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Do refugee camps help or hurt hosts? The case of Kakuma, Kenya

We combine nighttime lights data, official statistics, and new household survey data from northern Kenya in order to assess the impact of long-term refugee camps on host populations. The nighttime lights estimates show that refugee inflows increase economic activity in areas very close to Kakuma refugee camp: the elasticity of the luminosity index to refugee population is 0.36 within a 10 km distance from the camp center. In addition, household consumption within the same proximity to the camp is 25% higher than in areas farther away. Price, household survey, and official statistics suggest that the mechanisms driving this positive effect are increased availability of new employment and price changes in agricultural and livestock markets that are favorable to local producers.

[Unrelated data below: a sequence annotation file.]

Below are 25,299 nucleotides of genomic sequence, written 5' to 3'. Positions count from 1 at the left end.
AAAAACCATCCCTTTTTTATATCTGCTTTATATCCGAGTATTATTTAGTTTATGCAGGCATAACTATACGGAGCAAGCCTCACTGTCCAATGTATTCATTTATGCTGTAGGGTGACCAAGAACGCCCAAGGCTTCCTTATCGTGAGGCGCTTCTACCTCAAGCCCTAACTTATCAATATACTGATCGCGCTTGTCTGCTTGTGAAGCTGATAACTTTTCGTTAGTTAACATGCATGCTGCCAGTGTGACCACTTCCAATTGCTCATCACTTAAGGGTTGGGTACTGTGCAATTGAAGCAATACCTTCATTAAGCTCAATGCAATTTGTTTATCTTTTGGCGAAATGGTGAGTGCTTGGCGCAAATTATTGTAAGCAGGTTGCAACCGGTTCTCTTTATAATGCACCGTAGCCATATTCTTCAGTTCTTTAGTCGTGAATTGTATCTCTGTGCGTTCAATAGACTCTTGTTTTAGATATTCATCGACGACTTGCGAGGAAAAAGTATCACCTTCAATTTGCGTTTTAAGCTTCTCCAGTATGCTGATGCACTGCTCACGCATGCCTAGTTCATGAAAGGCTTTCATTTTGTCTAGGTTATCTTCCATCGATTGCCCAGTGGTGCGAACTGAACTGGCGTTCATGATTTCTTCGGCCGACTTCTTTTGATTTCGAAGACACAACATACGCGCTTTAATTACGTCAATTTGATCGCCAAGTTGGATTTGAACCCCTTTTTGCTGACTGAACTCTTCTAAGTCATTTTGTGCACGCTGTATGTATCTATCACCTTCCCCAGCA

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Additional Info

Field Value
Author(s) Jennifer Alix-Garcia, Sarah Walker, Anne Bartlett, Harun Onder & Apurva Sanghi
Last Updated February 11, 2021, 21:49 (UTC)
Created December 7, 2020, 23:08 (UTC)
Stable Link
Date 2017-09-13
Publishing Body Journal of Development Economics 130 (2018): 66-83
Content Type Publications
Primary Category Demographics & Socioeconomics
Sub Category Socioeconomics
Country Name Kenya
Location-Region/City Kakuma
Location Latitude 3.7168
Location Longitude 34.8569
Publishing Organization New Light Technologies